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SC for balance between liberty, national security

By HT Correspondent
PUBLISHED ON OCT 01, 2019 11:01 PM IST

New Delhi: The Supreme Court remarked on Tuesday that personal liberty of people needs to be balanced against national security concerns as the Centre defended its move to impose restrictions on communication networks in Kashmir, saying the curbs had been clamped to prevent the circulation of fake news messages.

“The country will be flooded with fake news from across the border if internet is restored,” solicitor general Tushar Mehta told a three-judge special bench led by justice NV Ramana and comprising justices Subhash Reddy and BR Gavai.

The bench was hearing petitions against the clampdown on communications in Kashmir since the Centre moved on August 5 to nullify Article 370 of the Constitution, which conferred special status on Kashmir, and bifurcate the state into two Union territories, J&K and Ladakh.

Editor of Kashmir Times, Anuradha Bhasin, a Delhi-based Kashmiri lawyer and a law student are the petitioners before the court. The three told the bench that the communication blackout in Kashmir had entered the 57th day and the matter involved a larger question of fundamental rights of the people.

Mehta recalled how internet services were suspended three years ago when Hizbul Mujahideen commander Burhan Wani was gunned down by the army and none of the petitioners had then approached any judicial forum with a grievance. “Constantly this ‘57 days’ is being cited. In 2016, when a terrorist was gunned down, internet remained shut for three months for the safety of the people. Where were these people then?” he asked the bench.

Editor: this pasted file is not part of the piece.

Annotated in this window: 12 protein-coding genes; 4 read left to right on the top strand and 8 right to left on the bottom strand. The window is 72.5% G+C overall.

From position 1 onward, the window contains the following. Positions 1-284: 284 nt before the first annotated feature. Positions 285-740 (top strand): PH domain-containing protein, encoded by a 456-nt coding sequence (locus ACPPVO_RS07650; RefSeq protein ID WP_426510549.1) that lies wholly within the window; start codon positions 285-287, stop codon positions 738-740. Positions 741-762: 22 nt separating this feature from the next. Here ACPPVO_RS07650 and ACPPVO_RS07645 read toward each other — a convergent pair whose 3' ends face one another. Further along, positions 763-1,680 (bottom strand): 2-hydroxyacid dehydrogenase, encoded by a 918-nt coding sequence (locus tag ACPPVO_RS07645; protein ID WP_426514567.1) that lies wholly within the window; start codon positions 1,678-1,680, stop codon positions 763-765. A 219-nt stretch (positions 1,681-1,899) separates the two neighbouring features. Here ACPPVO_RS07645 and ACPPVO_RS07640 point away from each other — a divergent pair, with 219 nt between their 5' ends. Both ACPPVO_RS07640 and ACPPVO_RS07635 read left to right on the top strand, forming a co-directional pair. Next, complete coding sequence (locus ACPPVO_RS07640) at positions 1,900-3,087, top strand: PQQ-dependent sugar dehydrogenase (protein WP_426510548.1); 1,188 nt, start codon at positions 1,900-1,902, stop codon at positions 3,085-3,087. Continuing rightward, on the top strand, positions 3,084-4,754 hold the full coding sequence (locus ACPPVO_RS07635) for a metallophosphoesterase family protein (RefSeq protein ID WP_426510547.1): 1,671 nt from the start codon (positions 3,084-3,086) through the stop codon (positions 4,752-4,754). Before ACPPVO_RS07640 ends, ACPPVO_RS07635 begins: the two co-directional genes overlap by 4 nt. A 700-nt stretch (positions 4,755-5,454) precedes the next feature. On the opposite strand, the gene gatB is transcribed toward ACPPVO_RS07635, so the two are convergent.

He accused the petitioners of raising the issue now for serving vested interests. “If the internet services are restored, there will be a barrage of WhatsApp messages coming from across the border,” he said.

Senior advocate Sanjay Hegde, appearing for the Delhi-based law student from Kashmir, claimed the situation was far from normal. Pointing to an earlier order of the court, the lawyer said the government should have restored all communication channels in Kashmir. “Communication does not mean just landlines. Internet and mobile connections should be restored. I want to enforce my right to communicate with my loved ones, my parents. There is no landline connection in my house and I cannot speak with them because their mobiles are not working,” Hegde said on behalf of his client.

At this, justice Gavai clarified that the top court’s order had a caveat. “Communication lines were to be restored subject to concerns of national security. Personal liberty will have to be balanced against the requirements of national security,” the judge said.

Mehta handed over the Centre’s affidavit, filed in response to Bhasin’s petition, and requested the bench to peruse it before the next hearing on October 16.

The bench also asked to Centre to file a responses to Congress leader Ghulam Nabi Azad’s plea questioning the detention orders passed against prominent leaders of the state and Communist Party of India (Marxist) leader Sitaram Yechury’s petition questioning the house arrest of his party leader MY Tarigami.

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